• Ed Simpson says:

    Thanks for the nice article. I had some problems with Lipo’s batteries, but now it’s clear. Will I hurt my battery if I don’t charge it up to 100% or no?

  • chrisiv42Chris says:

    I wish I knew all of that before. I bought the UP-S6AC Ultra Power charger. I thought it was pretty nice until reading this article. I do not think it can discharge them and or set them to the necessary voltage for storing them. What charger/ dis-charger can I buy to set the voltage to 3.6? The one in the picture has an Amazon link that doesn’t work and I have no idea what the charger brand is?

  • ross says:

    i have a 24v mobility scooter, shoprider all rounder. max battery space is for 2x 50ah 12v deep cycle l.acid. they’re too small. need at least 75ah for daily long runs. pls recomend li-po batt, and safety bag/box replacements to fit in avail. space and charger. annual temp from -2C to +40C, almost daily use.

  • Thanks for an informative article. This will help me a lot to understand the guidelines about the use of Lipo batteries.

  • Richard Snelgrove says:

    Hello, I will be using an Ammo case and Lipo Charging/ storage bags for the individual batteries. I have read that the storage containers need to have ventilation and that Lipo batteries should not be stored in an airtight container. Therefore I drilled 4 holes in the Ammo case for ventilation. Would like to hear your views about Lipo batteries and storage ventilation. Thanks, Rich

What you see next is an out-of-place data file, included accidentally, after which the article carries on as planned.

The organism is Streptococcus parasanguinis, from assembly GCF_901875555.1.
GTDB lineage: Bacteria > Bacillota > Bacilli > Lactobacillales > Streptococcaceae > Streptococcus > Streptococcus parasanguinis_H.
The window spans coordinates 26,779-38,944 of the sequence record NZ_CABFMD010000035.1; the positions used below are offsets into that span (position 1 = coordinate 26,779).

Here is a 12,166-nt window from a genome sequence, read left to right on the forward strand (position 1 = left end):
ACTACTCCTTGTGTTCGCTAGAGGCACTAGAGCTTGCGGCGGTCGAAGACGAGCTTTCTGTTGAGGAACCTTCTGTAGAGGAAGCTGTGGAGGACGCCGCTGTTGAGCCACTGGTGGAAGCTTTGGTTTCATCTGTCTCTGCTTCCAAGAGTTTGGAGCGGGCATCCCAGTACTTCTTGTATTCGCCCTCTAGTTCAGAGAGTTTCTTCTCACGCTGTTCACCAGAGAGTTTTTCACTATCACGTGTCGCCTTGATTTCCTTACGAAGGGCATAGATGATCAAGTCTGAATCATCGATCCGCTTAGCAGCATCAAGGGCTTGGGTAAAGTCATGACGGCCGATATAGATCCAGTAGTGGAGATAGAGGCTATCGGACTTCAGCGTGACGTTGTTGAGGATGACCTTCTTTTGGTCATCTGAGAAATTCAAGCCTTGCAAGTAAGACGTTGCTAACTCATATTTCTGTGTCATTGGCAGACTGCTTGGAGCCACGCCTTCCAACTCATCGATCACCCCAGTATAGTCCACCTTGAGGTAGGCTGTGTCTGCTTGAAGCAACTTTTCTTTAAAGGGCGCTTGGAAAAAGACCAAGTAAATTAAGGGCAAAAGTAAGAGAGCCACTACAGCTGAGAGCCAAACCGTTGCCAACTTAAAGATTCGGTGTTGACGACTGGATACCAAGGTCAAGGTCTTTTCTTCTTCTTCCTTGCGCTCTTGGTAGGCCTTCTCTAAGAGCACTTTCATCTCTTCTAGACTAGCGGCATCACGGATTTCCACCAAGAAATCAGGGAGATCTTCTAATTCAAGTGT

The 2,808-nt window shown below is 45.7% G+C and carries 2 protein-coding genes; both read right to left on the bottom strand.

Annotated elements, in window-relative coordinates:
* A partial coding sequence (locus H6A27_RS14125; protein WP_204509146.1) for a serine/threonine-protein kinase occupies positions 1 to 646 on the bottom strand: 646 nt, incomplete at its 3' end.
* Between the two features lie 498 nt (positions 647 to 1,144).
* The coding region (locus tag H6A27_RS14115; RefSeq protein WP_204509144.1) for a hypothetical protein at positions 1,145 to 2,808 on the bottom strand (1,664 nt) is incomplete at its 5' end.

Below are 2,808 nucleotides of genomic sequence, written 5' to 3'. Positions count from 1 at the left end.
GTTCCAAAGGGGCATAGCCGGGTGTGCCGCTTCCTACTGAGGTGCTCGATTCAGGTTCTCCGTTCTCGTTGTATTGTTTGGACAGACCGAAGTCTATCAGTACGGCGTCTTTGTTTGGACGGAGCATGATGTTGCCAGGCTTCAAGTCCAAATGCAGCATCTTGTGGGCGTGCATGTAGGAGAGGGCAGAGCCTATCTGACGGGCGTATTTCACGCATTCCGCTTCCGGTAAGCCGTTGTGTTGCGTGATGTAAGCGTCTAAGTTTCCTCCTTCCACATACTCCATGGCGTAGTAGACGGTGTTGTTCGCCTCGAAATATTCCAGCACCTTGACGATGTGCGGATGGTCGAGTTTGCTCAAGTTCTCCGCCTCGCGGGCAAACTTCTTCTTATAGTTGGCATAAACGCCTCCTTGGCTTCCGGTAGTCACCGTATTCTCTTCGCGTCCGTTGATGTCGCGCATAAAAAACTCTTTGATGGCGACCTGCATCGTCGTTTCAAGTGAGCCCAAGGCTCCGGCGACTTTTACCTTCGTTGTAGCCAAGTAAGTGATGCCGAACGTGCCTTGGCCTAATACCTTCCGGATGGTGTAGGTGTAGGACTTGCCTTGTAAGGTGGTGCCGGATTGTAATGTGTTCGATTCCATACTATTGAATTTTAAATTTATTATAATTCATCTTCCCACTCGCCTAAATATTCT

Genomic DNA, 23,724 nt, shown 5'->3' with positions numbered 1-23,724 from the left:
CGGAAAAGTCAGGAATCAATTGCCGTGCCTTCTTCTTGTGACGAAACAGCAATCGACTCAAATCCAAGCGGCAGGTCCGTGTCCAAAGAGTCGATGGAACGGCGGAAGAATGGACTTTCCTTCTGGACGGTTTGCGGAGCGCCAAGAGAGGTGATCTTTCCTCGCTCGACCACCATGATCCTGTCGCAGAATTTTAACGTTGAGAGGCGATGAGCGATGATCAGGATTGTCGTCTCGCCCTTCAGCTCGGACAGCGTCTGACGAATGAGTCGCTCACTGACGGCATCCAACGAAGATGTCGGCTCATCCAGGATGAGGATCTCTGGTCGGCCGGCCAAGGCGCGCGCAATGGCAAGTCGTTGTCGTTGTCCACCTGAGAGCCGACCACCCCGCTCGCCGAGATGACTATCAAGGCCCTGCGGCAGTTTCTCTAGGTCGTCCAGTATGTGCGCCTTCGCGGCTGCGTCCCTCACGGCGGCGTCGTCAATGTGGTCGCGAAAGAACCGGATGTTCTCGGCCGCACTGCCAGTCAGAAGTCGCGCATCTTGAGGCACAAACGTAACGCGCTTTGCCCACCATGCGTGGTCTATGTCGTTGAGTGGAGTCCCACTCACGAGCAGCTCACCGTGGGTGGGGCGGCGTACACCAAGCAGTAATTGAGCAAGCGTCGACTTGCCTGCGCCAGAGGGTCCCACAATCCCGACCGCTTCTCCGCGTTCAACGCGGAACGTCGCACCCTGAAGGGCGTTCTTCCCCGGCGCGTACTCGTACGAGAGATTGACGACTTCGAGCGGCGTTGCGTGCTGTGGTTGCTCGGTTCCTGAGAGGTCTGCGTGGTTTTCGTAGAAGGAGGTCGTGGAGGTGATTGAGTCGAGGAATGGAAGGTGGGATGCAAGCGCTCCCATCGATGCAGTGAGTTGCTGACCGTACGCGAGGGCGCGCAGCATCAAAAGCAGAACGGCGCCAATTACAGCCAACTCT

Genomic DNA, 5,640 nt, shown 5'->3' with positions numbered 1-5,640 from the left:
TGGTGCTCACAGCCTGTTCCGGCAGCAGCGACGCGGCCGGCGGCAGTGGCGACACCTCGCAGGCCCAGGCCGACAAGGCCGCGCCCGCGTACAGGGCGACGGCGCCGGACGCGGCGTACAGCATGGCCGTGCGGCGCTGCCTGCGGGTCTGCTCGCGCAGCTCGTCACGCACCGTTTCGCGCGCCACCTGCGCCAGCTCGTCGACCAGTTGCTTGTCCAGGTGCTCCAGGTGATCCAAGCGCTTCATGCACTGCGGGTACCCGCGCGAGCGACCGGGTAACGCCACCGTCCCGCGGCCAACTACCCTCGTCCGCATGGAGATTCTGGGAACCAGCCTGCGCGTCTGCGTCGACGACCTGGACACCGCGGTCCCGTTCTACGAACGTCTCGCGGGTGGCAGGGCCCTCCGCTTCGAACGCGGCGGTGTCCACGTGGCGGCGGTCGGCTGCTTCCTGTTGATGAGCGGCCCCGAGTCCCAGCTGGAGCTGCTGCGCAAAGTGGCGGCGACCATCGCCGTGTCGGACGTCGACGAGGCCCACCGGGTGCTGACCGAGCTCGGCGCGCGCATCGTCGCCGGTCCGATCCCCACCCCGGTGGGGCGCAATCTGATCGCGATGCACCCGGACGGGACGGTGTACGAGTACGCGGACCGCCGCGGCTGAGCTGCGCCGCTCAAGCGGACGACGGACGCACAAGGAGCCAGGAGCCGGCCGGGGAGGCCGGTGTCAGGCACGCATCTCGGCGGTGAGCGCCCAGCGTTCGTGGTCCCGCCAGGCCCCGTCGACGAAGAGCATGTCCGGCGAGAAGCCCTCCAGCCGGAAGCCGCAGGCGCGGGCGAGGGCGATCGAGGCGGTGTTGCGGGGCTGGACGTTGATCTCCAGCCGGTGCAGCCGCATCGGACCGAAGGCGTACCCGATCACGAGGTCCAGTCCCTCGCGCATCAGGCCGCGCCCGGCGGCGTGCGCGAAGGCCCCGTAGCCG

• Chaim Rosenblum says:

    where can i get a grade d fire exstiguisher

  • James says:

    Since your covering dji batteries here in your pics. I have a few concerns no one one seems to have covered yet online.

    The mini3 pro drone, this ACTUAL battery, a hefty chunk of the back end of it does not even go into a housing, and is used 100% of the time as its main impact zone and contact support base of the drone itself with not so much as even a peice of tape as a shock buffer.

    Can landing the dtone on the battery itself this way cause it to explode if swelling started mid flight? Or even no swelling if your flying at top of the temp scale?

    Surely this model drone would have a lower max temp range than the drones which have an actual layer of drone body guarding it, or if it was not being used as the landing support.

    Also, everyone asks about cold weather, ski even uses examples of landing drone on massive beds of natural ice, and flying quite high up in heavily wintry climates, but state in the read first safty sheet that the drones ARE NOT!! Meant to be used what so ever when its colder than +5 cel.

    Also they force you to use your drone with an active ready to take off state just so you can watch your footage from the controller itself or send files to your wifi.

    Had the drone beeped and lit a popup of shutting down overheating in less than 5 mins this way with a room temp of half what the top range allows. Touching the drone at this time felt like it was so hot I might deform the plastic if I gripped it hard enough to pull battery out.

    What is your feedback on this?

Leave a Reply